11 April 2014, The Tablet

Scripture's not so clear on divorce

by Fr Tim Buckley

The debate about whether those in so-called “irregular marriages” should be readmitted to Holy Communion is a hot topic. People, including some of the cardinals, are weighing in on all sides and if we are not careful, it could become a singularly unedifying spectacle. We would do well to heed Paul’s warning about the dangers of forming factions (1 Corinthians 11:18) when we come to the Eucharist. My own involvement with the discussion dates back to the early 1990s when I produced a report for the Marriage and Family Life Committee of the Bishops’ Conference, before going on to complete my PhD at Heythrop College on the question of pastoral care in this field.

I am greatly encouraged that Pope Francis has invited the whole Church to prepare for and contribute to the synod in the autumn. Surely this requires that we listen to one another in charity and try to discern what the Lord wants? The fact that Cardinal Walter Kasper was invited to address the College of Cardinals at the recent consistory is significant, because he has long advocated that we ask ourselves whether the present discipline is a true reflection of what the Gospel envisages. Using scriptural quotations out of context to back up established positions – technically called proof-texting – is one of the pitfalls that awaits anyone who enters into theological dialogue, and that’s why I sincerely hope that eminent Scripture scholars play a significant role at the synod in October.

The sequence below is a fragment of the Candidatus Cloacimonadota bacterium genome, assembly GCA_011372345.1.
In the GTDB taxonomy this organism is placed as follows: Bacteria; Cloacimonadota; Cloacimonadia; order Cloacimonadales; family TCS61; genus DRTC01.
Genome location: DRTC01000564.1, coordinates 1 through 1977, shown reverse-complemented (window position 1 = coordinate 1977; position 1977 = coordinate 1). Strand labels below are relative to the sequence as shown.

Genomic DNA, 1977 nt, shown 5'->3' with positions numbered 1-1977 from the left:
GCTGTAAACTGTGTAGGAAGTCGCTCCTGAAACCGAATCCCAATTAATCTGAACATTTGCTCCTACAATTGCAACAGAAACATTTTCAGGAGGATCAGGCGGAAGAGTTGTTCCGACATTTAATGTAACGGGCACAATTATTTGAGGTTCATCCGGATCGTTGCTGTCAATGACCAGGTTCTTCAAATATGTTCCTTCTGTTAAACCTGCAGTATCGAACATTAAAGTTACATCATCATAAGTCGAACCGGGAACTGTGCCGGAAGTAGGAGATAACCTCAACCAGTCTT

When I was undertaking my research I met those who condemned the bishops of England and Wales for inviting me to undertake the work, arguing that the Scriptures and the Church’s unbroken tradition were unambiguous.

Nothing could be further from the truth. Certainly, Matthew (5:32 and 19:3-9), Mark (10:1-12), Luke (16:18) and Paul (1 Corinthians 7:10-16), all make it clear that Jesus clearly taught that divorce was not part of the Father’s plan. However, in Mark 10 and in Matthew 19, the teaching is a response to the Pharisees’ challenge over the fact that Moses allowed divorce, so Jesus is offering guidance relating to all marriages of all time, not just what later came to be defined as Christian marriage.